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Let $X$ be an abelian variety over an algebraically closed field $k$.

Let $L$ be a line bundle on it equipped with an integrable connection $\nabla: L \rightarrow L \otimes \Omega^1_{X/k}$.

Does it then automatically folllow that $L$ is a bundle in $Pic^0(X)$?

And how general can one make such a statement? I mean: Does it also hold for $k$ arbitrary or at least of characteristic zero? And does it hold for abelian schemes over a base $S$, say of characteristic zero?

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up vote 6 down vote accepted

Yes, it is true, though an algebraic proof seems (there may be a simpler proof however) somewhat tricky.

  • Such a line bundle lies in $\mathrm{Pic}^\tau(X)$. This is a general fact as a line bundle lies in $\mathrm{Pic}^\tau(X)$ if its rational Chern classes are trivial (this follows from Riemann-Roch) and the Chern classes of a line bundle with integrable connection are torsion (an algebraic proof is given in Dix exposés sur la cohomologie des schémas). This works without the assumption of $X$ being abelian.
  • It is then a further fact that for abelian varieties $X$ we have that $\mathrm{Pic}^\tau(X)= \mathrm{Pic}^0(X)$ (this I think is an Mumford's abelian varieties somewhere).

This extends to immediately to families by checking fibre by fibre.

Addendum: Sorry forgot to say that this all requires characteristic zero. In characteristic $p$ every $p$'th power line bundle has an integrable connection (even of $p$-curvature $0$) but will in general not lie in $\mathrm{Pic}^0(X)$.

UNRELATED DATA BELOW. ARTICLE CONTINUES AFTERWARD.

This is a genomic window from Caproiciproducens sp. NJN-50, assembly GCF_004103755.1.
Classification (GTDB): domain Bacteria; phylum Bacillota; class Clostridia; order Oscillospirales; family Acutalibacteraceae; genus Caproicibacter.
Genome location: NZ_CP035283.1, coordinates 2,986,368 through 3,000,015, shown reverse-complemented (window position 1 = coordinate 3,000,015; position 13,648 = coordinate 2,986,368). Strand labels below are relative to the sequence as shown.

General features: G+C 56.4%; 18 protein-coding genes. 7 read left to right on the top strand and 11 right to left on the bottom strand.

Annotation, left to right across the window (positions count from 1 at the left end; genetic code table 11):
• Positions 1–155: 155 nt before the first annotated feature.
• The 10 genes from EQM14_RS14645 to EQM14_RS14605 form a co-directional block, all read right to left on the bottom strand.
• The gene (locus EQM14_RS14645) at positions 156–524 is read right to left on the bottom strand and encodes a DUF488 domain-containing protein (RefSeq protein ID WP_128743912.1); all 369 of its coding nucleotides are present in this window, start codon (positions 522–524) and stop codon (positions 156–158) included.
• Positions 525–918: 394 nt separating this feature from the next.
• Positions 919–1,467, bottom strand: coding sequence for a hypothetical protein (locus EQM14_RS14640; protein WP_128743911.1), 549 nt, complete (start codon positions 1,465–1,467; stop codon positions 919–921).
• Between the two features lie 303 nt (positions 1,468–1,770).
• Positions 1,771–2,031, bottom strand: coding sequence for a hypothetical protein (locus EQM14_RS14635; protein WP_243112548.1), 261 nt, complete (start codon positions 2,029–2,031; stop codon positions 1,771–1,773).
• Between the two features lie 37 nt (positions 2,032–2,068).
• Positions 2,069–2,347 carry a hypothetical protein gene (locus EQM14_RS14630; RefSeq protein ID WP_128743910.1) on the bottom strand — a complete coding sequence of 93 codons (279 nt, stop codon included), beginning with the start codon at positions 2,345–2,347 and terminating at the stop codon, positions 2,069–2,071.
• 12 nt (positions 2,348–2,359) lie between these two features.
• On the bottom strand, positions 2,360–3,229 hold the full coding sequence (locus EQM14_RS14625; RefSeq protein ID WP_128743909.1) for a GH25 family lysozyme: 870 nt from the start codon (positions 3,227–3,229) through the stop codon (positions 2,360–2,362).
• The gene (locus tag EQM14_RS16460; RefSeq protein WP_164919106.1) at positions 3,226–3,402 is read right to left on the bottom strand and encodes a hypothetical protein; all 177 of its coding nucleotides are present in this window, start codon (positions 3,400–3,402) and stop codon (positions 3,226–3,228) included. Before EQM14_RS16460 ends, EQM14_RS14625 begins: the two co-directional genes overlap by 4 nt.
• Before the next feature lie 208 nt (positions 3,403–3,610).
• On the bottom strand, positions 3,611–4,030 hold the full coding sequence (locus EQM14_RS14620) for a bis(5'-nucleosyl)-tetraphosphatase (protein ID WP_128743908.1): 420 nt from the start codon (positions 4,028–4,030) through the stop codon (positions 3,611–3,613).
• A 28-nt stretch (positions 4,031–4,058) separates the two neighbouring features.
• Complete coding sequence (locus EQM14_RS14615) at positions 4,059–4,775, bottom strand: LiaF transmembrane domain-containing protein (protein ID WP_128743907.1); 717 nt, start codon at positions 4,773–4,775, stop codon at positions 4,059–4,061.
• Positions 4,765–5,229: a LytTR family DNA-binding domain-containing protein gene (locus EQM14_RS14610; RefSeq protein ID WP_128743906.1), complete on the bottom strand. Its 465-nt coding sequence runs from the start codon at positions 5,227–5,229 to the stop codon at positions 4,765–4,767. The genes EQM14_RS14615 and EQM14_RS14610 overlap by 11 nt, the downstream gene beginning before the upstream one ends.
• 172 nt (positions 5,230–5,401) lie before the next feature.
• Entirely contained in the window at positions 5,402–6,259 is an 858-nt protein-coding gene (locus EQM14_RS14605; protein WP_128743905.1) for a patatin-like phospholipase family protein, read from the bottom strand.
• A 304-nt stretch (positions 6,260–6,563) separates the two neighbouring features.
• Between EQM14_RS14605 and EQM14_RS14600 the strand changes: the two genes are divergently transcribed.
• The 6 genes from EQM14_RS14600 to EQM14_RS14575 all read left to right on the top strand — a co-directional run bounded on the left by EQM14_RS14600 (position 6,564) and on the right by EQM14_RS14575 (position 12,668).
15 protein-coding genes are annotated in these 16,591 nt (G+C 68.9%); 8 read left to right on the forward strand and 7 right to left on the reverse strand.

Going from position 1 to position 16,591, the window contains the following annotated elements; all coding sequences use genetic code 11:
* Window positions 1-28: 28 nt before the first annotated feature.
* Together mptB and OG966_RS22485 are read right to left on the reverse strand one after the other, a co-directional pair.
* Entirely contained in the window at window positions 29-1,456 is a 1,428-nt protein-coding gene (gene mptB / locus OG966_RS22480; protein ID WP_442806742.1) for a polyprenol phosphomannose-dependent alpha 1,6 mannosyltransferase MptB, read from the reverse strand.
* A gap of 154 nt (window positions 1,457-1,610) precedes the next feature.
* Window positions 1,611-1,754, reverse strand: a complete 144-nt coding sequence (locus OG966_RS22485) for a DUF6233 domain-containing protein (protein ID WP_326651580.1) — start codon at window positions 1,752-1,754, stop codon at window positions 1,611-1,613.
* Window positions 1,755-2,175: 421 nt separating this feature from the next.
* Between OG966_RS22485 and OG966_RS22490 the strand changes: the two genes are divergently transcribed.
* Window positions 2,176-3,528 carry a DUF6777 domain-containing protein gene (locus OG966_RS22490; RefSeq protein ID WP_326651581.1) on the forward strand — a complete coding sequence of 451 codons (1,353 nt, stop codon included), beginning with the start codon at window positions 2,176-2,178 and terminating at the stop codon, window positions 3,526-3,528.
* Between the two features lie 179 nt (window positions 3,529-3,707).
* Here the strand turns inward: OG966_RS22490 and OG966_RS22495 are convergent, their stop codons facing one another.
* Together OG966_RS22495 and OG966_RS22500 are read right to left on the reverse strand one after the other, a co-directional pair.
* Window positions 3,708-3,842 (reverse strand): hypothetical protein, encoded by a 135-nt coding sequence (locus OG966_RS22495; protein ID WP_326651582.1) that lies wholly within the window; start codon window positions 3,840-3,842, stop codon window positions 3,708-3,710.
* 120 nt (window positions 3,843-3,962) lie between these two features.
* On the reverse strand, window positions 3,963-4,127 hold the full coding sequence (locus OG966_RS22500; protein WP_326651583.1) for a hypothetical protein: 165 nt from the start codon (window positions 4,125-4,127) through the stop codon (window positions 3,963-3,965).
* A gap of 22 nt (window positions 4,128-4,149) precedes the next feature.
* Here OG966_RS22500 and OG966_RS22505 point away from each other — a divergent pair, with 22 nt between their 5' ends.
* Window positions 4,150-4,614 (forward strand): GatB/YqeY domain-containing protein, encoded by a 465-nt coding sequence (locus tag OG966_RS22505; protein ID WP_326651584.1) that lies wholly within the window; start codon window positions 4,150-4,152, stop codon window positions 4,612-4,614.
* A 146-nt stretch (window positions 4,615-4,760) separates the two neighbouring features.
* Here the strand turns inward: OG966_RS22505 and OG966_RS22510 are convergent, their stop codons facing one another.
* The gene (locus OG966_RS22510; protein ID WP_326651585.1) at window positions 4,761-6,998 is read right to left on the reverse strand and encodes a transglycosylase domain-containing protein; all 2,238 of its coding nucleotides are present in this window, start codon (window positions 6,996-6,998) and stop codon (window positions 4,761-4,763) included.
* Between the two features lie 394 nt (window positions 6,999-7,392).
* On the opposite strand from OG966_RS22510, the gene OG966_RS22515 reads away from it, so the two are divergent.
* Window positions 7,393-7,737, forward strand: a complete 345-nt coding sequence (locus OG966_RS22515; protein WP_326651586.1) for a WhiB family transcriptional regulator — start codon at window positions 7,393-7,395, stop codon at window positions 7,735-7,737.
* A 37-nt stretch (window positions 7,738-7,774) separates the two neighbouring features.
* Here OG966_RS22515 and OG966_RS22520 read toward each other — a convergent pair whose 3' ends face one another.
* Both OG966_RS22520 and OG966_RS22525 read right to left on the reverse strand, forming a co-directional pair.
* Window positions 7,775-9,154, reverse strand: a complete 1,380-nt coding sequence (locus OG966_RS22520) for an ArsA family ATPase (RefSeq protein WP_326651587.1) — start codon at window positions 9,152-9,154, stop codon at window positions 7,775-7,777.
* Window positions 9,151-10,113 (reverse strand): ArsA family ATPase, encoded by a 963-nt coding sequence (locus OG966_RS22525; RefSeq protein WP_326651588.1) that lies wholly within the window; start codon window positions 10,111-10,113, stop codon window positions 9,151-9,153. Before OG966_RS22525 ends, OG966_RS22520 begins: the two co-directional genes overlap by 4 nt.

Addendum 1: Lars (in a comment) makes an interesting point about the positive characteristic situation. A module structure over the ring of differential operators (aka a stratification) implies in particular that the line bundle is a $p^n$'th power for each $n$ and as $\mathrm{Pic}(X)/\mathrm{Pic}^\tau(X)$ is a finitely generated group this implies that the line bundle lies in $\mathrm{Pic}^\tau(X)$. The same idea could be applied to the characteristic zero situation if the $p$-curvature of the reduction modulo $p$ for an infinite number of primes $p$ were zero. However that should be true only if the line bundle has finite order so it doesn't give very much.

Addendum 2: Veen is asking about the equality $\mathrm{Pic}^0(A)=\mathrm{Pic}^\tau(A)$ particularly in a family (when $A$ is abelian). The easiest way to answer all of these questions simultaneously is to assume that there is an ample line bundle $\mathcal L$ on $A$ (which is true locally on the base) and then consider the map $A\to \mathrm{Pic}(A)$ given by $a\mapsto \mathcal L_a\bigotimes\mathcal L^{-1}$. To get all equalities needed it is enough to show that the image is $\mathrm{Pic}^\tau(A)$. This is something that can be checked fibrewise and then it can be extracted from Mumford.

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What does $\mathrm{Pic}^\tau$ mean? –  Dan Petersen Nov 7 '11 at 9:03
    
Line bundles numerically equivalent to the trivial line bundle. –  Torsten Ekedahl Nov 7 '11 at 9:17
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You should add the hypothesis that ${\rm char}(k)=0$. Otherwise, a counterexample is given by $L^{\otimes p}$, where $L$ is an ample bundle on a scheme $S$, which is smooth over ${\rm F}_p$ ($p$ a prime number). –  Damian Rössler Nov 7 '11 at 9:24
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As a side note: if the base has positive characteristic $p$, and if one replaces the notion of "line bundle with flat connection" by "line bundle with operation of the ring of differential operators of $X/k$", the line bundle will still lie in $Pic^\tau$, at least on smooth $X/k$. –  Lars Nov 7 '11 at 22:39
    
@Torsten: thanks for your great comment; I just have one question: why does it for an abelian scheme suffice to check it fibre by fibre? I don't see where point here is. –  Veen Nov 12 '11 at 22:30
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